Learning Money Management

Budgeting our money is very important.  It’s something we all do.  We try to save it while we plan for that next purchase, be it a vacation or a new TV.  However, if you are like me, then saving and budgeting are both boring and not as easy as we thought.  When we try to break all of our expenses down, there’s always some unexpected purchase, or something we didn’t put much thought into but cost quite a bit.  So, how can we learn to be better with our money?  If you have come to this site before, you know where this is going.

This is a photo I took of my friends Power Grid game.  The map is the default one, that of Germany, and the power plant auction stand is one I made for them for their birthday.
This is a photo I took of my friends Power Grid game. The map is the default one, that of Germany, and the power plant auction stand is one I made for them for their birthday.

The board game Power Grid can help teach you about money management.

Simply put, Power Grid is a game where you buy power stations and use them to power your cities.  However, there is quite a bit more to it than that.  First, you set up an auction board with eight power plants that span two rows.  All power plants have a number associated with them, and they are placed in numerical order.  The power plants in the top row are the ones that are currently up for auction, and you can only bid on any one plant in the top row.  Once that plant is purchased, a new one is drawn and it is placed in the correct order per its number.  This is where plants from the bottom row can move up to the top, bidding row.

Whomever is first player selects the power plant they wish to bid on, the starting price is the number of the plant.  Once they have selected a power plant, the bidding then goes around the table clockwise.  Anyone can bid on the plant, however if you pass, you cannot make any bids on the current power plant. It is a good idea to have a set budget for buying power plants and to pay attention to how much money you currently have.  Since each player can only buy one power plant in a round, if the current plant exceeds you budget, simply pass and wait for the next plant.

The next thing that you need to pay attention to is what resource your plant consumes to provide power and what the current price of said resource is.  If you can afford the plant but cannot afford to fuel it, then you have budgeted incorrectly.  You must also pay attention to what resources your opponents’ power plants require, as when they buy their fuel, it increases the price of the fuel going forward.  So, again, you must budget accordingly.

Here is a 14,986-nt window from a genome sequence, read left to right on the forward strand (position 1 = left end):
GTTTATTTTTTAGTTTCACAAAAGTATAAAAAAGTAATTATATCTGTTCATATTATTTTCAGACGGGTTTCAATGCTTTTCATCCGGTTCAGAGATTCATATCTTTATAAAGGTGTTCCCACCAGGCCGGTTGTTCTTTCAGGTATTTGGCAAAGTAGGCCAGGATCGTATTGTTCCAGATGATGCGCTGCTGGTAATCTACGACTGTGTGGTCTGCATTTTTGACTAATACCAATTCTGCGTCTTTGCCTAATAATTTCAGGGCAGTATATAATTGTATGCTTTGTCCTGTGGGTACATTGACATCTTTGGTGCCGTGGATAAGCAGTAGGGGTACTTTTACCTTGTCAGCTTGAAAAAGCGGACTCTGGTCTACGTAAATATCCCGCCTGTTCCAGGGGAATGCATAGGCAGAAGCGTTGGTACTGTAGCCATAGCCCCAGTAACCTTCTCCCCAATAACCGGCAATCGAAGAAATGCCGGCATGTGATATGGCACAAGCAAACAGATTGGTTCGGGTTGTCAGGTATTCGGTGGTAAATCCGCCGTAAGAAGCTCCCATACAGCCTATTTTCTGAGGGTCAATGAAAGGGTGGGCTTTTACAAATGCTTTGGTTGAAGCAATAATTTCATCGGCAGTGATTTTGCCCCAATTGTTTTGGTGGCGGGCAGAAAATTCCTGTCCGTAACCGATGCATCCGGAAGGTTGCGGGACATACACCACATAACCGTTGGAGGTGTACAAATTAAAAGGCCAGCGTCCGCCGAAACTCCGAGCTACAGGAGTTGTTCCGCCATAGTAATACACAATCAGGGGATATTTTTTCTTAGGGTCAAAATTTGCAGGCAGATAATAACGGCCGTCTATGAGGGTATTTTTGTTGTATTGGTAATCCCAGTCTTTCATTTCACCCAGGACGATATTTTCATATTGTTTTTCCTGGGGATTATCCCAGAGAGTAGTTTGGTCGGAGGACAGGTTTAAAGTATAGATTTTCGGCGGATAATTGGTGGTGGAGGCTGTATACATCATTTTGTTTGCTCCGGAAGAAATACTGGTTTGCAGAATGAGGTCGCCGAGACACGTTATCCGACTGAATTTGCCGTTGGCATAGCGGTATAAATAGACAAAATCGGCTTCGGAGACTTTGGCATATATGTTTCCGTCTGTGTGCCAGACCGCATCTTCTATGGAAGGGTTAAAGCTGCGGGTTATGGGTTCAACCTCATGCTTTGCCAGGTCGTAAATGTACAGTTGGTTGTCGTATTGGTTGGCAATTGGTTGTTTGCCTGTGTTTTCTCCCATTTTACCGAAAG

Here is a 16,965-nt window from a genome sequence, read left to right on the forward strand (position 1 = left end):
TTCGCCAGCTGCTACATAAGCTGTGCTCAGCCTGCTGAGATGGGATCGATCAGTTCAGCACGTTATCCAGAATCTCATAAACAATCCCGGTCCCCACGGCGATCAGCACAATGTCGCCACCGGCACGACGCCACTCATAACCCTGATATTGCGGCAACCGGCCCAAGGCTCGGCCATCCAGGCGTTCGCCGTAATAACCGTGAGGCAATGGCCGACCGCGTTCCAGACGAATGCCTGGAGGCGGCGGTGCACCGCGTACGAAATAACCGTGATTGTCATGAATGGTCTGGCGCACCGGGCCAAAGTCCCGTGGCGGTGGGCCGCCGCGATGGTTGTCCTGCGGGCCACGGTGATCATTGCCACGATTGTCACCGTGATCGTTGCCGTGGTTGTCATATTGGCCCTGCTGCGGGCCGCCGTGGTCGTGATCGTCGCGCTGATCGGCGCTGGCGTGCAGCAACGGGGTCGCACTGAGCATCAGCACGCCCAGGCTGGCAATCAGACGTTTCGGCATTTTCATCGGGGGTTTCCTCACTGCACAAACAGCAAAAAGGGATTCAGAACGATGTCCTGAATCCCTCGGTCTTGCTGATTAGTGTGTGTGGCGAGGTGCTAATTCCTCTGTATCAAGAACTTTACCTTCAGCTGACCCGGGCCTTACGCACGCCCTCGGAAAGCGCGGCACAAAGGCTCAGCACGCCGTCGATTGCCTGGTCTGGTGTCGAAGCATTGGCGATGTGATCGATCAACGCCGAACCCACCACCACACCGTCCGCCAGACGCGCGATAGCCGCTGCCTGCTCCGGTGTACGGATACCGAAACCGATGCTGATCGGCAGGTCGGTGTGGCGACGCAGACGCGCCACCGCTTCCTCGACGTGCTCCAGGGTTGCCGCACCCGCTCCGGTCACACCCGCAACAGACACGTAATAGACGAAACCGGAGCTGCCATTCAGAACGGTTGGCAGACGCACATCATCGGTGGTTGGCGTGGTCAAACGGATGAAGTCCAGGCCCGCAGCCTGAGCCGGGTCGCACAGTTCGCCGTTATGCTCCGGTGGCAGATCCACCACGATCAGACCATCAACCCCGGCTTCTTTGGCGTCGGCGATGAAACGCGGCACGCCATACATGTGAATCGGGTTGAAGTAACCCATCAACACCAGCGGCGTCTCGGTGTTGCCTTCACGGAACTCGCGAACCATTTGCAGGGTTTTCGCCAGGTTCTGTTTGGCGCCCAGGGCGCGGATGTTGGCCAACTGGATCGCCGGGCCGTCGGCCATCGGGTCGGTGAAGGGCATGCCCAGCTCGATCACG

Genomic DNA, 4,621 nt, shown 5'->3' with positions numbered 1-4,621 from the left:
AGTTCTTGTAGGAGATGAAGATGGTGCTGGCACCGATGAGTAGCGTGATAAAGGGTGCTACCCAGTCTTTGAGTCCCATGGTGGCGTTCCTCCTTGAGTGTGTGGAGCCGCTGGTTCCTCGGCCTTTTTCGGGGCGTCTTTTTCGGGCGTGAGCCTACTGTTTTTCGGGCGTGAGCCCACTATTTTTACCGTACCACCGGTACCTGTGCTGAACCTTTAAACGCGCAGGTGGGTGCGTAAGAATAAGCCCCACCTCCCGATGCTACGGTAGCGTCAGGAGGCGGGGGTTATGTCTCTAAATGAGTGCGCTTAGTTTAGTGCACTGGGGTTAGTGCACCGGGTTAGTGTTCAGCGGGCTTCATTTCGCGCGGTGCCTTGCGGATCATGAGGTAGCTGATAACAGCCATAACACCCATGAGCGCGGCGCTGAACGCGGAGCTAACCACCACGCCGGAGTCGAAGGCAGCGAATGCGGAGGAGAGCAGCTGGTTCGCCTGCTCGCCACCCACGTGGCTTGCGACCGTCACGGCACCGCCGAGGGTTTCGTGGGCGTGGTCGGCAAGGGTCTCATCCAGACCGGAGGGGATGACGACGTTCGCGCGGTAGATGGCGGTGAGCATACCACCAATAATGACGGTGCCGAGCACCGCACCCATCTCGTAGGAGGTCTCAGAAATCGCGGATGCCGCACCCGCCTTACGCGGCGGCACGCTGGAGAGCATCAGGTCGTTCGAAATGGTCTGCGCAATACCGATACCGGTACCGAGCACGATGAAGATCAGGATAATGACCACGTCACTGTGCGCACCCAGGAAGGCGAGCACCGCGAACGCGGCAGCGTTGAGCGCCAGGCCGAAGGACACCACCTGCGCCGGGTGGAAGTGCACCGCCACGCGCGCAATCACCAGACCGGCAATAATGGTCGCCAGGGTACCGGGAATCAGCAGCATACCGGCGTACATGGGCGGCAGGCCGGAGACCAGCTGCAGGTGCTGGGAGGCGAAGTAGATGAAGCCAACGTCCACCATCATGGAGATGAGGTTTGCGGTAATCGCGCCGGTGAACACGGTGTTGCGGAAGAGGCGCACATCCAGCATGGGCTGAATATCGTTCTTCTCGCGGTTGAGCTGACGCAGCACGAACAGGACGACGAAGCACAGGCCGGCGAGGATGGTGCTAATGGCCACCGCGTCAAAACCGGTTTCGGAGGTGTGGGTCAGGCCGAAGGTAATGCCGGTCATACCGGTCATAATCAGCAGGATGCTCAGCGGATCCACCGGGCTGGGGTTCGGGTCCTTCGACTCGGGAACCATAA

Now you must buy your cities.  All cities, for each round cost the exact same amount of money.  However, the routes you take to get to those cities vary in cost.  You must plan your routes according to how much money you have.  You cannot buy a city without buying the route to said city, so you always have to factor in that extra cost.

Once you have bought all your cities, it is time to power them.  Powering cities is where you get money to buy more power plants, fuel, and cities.  The main idea is to try to power as many cities as you can for as little as you can.  As the rounds go on everything will get more expensive, so it is important to plan out your expenses for a couple rounds.  At a competitive table, making one major mistake, like not having enough money to purchase one of the three items, can lead you to not winning the game.  Therefore, you must always know exactly how much you have and spend it in the most economical way.

Power Grid is a great game as it gets your mind thinking about budgeting.  It is also a fantastically fun game to play.  If you haven’t tried it out, I highly recommend that you do and then leave a comment below and/or share on Twitter about your experience.


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